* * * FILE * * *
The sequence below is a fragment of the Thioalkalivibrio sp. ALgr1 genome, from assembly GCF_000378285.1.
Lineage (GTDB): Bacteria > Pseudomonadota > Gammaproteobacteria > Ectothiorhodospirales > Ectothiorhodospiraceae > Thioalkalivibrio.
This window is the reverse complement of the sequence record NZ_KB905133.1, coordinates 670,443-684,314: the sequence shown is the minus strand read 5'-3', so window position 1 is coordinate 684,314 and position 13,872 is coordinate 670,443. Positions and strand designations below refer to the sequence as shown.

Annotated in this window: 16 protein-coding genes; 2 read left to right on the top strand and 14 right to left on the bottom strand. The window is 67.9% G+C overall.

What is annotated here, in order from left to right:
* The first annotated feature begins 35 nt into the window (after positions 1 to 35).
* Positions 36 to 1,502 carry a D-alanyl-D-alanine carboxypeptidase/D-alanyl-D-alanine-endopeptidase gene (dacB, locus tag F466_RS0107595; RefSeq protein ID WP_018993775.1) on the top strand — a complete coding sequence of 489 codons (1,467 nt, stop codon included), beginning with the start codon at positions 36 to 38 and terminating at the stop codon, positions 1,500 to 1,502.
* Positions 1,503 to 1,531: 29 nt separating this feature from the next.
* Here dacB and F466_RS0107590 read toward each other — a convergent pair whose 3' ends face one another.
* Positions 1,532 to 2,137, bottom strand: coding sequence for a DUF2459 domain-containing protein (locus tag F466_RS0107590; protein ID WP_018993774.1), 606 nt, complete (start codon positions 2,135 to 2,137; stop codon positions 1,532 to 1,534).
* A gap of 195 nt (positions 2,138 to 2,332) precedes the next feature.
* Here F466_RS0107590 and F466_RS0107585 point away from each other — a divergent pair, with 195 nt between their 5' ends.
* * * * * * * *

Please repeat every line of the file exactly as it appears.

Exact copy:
The sequence below is a fragment of the Thioalkalivibrio sp. ALgr1 genome, from assembly GCF_000378285.1.
Lineage (GTDB): Bacteria > Pseudomonadota > Gammaproteobacteria > Ectothiorhodospirales > Ectothiorhodospiraceae > Thioalkalivibrio.
This window is the reverse complement of the sequence record NZ_KB905133.1, coordinates 670,443-684,314: the sequence shown is the minus strand read 5'-3', so window position 1 is coordinate 684,314 and position 13,872 is coordinate 670,443. Positions and strand designations below refer to the sequence as shown.

Annotated in this window: 16 protein-coding genes; 2 read left to right on the top strand and 14 right to left on the bottom strand. The window is 67.9% G+C overall.

What is annotated here, in order from left to right:
* The first annotated feature begins 35 nt into the window (after positions 1 to 35).
* Positions 36 to 1,502 carry a D-alanyl-D-alanine carboxypeptidase/D-alanyl-D-alanine-endopeptidase gene (dacB, locus tag F466_RS0107595; RefSeq protein ID WP_018993775.1) on the top strand — a complete coding sequence of 489 codons (1,467 nt, stop codon included), beginning with the start codon at positions 36 to 38 and terminating at the stop codon, positions 1,500 to 1,502.
* Positions 1,503 to 1,531: 29 nt separating this feature from the next.
* Here dacB and F466_RS0107590 read toward each other — a convergent pair whose 3' ends face one another.
* Positions 1,532 to 2,137, bottom strand: coding sequence for a DUF2459 domain-containing protein (locus tag F466_RS0107590; protein ID WP_018993774.1), 606 nt, complete (start codon positions 2,135 to 2,137; stop codon positions 1,532 to 1,534).
* A gap of 195 nt (positions 2,138 to 2,332) precedes the next feature.
* Here F466_RS0107590 and F466_RS0107585 point away from each other — a divergent pair, with 195 nt between their 5' ends.